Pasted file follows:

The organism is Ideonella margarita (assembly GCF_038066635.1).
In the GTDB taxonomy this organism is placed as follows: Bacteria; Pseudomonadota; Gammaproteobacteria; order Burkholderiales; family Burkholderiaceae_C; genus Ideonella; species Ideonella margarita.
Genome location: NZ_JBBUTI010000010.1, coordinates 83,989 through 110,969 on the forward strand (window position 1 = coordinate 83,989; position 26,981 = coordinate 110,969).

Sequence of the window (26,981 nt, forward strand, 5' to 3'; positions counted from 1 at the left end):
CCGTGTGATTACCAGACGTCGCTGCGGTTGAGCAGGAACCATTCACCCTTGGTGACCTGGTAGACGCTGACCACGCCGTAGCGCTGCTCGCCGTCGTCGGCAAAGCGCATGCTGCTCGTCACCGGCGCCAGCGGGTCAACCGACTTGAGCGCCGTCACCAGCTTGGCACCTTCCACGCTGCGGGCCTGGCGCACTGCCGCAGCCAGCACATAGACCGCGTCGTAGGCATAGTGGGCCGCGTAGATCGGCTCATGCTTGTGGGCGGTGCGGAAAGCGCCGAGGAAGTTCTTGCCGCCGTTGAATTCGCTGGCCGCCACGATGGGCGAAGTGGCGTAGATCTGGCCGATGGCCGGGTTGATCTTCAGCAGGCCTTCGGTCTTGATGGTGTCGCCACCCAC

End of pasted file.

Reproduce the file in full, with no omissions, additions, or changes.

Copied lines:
The organism is Ideonella margarita (assembly GCF_038066635.1).
In the GTDB taxonomy this organism is placed as follows: Bacteria; Pseudomonadota; Gammaproteobacteria; order Burkholderiales; family Burkholderiaceae_C; genus Ideonella; species Ideonella margarita.
Genome location: NZ_JBBUTI010000010.1, coordinates 83,989 through 110,969 on the forward strand (window position 1 = coordinate 83,989; position 26,981 = coordinate 110,969).

Sequence of the window (26,981 nt, forward strand, 5' to 3'; positions counted from 1 at the left end):
CCGTGTGATTACCAGACGTCGCTGCGGTTGAGCAGGAACCATTCACCCTTGGTGACCTGGTAGACGCTGACCACGCCGTAGCGCTGCTCGCCGTCGTCGGCAAAGCGCATGCTGCTCGTCACCGGCGCCAGCGGGTCAACCGACTTGAGCGCCGTCACCAGCTTGGCACCTTCCACGCTGCGGGCCTGGCGCACTGCCGCAGCCAGCACATAGACCGCGTCGTAGGCATAGTGGGCCGCGTAGATCGGCTCATGCTTGTGGGCGGTGCGGAAAGCGCCGAGGAAGTTCTTGCCGCCGTTGAATTCGCTGGCCGCCACGATGGGCGAAGTGGCGTAGATCTGGCCGATGGCCGGGTTGATCTTCAGCAGGCCTTCGGTCTTGATGGTGTCGCCACCCAC